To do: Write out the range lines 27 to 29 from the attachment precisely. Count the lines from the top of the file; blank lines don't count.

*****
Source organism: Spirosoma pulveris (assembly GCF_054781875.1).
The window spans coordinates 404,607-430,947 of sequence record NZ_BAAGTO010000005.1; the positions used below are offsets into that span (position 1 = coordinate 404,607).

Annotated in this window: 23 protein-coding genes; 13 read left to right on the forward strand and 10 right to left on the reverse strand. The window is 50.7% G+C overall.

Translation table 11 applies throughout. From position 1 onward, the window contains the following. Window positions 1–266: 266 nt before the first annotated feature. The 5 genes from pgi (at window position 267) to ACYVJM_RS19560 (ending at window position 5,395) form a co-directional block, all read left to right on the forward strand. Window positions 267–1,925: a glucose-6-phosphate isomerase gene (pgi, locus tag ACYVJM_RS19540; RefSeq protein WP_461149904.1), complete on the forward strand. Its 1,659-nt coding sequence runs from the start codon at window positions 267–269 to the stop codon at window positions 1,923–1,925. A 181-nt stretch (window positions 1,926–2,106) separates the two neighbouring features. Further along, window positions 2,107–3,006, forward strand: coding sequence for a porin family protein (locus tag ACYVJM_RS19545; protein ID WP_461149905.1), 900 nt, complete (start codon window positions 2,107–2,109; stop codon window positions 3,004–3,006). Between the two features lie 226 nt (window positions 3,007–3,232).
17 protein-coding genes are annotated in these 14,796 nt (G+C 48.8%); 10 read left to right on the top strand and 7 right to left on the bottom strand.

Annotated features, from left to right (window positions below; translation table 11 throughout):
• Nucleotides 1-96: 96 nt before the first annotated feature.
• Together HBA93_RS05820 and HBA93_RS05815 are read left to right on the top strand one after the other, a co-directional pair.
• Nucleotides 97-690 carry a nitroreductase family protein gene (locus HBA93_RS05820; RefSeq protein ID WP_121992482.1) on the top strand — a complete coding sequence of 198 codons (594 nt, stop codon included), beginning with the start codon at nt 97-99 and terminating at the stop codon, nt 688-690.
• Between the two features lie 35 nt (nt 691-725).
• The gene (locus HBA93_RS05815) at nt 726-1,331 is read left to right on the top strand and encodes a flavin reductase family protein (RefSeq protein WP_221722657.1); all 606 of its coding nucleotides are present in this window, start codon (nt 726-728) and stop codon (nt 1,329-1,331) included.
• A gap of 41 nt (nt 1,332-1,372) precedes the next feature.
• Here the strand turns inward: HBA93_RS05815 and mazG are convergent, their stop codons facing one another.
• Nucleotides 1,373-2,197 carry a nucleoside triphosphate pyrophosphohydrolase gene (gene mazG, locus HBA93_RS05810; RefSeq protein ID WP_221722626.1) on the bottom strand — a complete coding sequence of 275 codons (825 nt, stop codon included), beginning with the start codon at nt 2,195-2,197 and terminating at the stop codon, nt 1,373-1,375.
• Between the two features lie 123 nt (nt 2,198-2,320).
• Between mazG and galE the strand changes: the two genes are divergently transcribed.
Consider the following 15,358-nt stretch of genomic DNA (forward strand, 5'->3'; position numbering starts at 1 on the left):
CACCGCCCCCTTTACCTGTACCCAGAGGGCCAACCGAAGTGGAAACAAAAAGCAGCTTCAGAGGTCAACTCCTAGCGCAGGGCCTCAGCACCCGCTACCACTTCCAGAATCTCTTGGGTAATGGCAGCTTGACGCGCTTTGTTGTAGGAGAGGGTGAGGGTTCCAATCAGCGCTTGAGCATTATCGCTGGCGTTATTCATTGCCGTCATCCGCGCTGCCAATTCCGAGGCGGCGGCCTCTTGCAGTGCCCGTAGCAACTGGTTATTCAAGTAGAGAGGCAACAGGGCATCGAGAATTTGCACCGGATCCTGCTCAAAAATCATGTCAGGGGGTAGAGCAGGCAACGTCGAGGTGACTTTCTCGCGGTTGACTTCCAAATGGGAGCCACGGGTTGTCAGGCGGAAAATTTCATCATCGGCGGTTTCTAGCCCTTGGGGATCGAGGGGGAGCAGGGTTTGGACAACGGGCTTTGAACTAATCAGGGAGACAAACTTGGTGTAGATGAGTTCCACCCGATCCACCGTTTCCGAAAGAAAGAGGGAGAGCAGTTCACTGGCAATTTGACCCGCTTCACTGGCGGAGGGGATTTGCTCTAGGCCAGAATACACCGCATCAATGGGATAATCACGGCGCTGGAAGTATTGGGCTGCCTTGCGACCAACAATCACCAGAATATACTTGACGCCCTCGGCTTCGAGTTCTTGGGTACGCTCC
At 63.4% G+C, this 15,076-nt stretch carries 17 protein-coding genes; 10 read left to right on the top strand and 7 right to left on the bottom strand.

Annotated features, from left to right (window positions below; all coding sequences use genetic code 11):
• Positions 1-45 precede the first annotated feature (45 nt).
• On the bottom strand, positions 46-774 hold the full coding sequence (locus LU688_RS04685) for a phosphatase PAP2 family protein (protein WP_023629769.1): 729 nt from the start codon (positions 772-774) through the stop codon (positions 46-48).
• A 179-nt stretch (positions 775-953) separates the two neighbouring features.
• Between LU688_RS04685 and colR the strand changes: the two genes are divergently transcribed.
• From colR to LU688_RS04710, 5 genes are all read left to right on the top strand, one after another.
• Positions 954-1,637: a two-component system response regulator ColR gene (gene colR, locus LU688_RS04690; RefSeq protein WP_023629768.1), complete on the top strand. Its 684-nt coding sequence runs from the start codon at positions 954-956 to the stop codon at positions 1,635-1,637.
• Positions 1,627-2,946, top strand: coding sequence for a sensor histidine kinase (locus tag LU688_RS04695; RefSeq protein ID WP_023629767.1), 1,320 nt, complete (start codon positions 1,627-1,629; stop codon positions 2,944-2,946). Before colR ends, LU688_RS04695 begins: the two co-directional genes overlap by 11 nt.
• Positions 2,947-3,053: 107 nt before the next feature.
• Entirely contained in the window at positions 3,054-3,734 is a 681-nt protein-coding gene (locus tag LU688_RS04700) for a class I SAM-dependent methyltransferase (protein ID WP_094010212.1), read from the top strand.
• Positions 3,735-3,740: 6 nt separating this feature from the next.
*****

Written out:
• Positions 1,627-2,946, top strand: coding sequence for a sensor histidine kinase (locus tag LU688_RS04695; RefSeq protein ID WP_023629767.1), 1,320 nt, complete (start codon positions 1,627-1,629; stop codon positions 2,944-2,946). Before colR ends, LU688_RS04695 begins: the two co-directional genes overlap by 11 nt.
• Positions 2,947-3,053: 107 nt before the next feature.
• Entirely contained in the window at positions 3,054-3,734 is a 681-nt protein-coding gene (locus tag LU688_RS04700) for a class I SAM-dependent methyltransferase (protein ID WP_094010212.1), read from the top strand.